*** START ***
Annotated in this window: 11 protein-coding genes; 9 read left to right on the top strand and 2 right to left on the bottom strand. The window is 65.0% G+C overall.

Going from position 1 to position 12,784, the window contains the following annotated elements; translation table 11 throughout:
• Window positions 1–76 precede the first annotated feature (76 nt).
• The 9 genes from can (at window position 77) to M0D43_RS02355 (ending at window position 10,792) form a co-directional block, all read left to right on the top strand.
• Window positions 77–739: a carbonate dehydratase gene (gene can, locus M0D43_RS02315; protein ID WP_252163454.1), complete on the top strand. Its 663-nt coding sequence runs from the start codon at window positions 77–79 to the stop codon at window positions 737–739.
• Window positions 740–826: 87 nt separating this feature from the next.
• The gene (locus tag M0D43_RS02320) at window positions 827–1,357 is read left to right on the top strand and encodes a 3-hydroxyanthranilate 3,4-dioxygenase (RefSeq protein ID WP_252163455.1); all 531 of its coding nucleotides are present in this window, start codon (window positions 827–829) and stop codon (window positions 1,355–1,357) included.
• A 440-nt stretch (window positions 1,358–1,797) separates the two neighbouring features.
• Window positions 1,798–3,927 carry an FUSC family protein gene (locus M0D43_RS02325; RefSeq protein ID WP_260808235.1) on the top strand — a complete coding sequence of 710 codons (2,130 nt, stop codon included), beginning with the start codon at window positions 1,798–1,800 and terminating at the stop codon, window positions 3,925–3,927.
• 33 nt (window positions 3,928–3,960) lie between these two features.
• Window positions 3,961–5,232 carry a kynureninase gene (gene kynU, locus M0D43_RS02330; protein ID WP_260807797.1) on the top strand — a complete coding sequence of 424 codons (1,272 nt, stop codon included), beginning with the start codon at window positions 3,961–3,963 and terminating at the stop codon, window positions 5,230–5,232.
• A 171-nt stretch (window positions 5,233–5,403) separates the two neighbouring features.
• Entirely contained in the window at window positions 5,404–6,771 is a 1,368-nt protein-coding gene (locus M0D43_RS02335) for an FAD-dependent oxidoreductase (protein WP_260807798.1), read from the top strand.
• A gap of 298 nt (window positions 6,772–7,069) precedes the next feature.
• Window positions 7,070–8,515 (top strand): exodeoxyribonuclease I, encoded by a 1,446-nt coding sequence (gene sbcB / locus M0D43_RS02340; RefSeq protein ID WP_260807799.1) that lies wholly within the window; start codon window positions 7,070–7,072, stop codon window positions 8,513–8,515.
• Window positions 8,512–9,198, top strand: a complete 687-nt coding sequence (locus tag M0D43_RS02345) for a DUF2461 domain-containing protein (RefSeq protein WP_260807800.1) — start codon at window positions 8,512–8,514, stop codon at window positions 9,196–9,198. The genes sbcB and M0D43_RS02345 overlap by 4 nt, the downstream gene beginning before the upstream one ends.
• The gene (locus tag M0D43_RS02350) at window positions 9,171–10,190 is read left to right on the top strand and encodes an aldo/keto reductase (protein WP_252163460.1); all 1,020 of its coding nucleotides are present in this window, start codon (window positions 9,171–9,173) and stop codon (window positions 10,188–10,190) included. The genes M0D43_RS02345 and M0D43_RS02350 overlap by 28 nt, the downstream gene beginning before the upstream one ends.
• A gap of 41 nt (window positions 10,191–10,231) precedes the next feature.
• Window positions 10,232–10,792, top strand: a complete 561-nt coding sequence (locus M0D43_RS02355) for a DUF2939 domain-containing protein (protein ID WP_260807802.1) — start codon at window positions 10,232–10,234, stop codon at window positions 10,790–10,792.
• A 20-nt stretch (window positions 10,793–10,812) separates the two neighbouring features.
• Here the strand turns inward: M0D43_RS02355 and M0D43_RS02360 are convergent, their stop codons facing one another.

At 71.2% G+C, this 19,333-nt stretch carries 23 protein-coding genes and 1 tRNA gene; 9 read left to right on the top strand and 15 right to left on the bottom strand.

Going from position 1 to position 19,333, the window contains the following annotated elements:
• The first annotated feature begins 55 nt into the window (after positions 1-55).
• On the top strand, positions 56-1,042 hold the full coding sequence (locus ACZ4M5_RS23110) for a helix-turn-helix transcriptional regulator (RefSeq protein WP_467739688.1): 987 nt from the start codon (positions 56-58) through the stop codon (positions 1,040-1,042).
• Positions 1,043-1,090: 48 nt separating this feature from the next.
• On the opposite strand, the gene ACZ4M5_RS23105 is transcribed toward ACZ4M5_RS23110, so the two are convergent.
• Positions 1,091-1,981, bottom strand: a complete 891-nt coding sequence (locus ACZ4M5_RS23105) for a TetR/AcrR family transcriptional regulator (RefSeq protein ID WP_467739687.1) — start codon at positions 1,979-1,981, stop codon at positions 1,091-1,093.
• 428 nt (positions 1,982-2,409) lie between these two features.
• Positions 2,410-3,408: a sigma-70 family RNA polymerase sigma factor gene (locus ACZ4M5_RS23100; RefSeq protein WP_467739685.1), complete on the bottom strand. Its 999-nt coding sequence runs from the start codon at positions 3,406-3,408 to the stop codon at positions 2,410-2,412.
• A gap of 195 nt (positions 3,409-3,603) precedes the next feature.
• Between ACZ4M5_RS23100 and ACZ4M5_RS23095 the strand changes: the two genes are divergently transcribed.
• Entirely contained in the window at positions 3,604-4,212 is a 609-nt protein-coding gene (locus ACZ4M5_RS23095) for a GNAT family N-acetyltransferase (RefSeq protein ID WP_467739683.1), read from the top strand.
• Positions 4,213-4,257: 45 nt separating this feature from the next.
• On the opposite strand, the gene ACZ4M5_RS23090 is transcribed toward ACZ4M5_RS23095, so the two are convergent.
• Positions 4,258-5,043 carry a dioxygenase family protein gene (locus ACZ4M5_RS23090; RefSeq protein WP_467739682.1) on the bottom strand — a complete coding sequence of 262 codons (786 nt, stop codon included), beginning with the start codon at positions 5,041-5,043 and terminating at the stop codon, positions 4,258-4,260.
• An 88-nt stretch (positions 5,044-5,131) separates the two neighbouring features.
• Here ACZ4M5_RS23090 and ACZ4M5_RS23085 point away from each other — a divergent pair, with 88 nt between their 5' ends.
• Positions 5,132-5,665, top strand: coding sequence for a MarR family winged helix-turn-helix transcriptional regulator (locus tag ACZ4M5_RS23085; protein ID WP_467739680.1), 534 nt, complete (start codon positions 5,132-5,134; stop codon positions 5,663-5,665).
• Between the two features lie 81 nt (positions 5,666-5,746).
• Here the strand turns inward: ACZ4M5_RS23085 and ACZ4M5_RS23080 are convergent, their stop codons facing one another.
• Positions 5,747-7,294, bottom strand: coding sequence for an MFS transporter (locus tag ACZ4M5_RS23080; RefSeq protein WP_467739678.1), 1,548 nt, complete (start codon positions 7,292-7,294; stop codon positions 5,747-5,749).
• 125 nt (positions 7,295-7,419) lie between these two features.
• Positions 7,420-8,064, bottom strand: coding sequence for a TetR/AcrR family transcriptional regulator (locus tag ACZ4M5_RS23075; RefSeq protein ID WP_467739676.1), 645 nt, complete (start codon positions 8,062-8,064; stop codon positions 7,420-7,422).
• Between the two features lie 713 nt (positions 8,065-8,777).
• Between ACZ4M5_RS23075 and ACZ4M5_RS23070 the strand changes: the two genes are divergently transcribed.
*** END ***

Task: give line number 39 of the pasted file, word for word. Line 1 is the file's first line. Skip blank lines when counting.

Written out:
• Positions 5,132-5,665, top strand: coding sequence for a MarR family winged helix-turn-helix transcriptional regulator (locus tag ACZ4M5_RS23085; protein ID WP_467739680.1), 534 nt, complete (start codon positions 5,132-5,134; stop codon positions 5,663-5,665).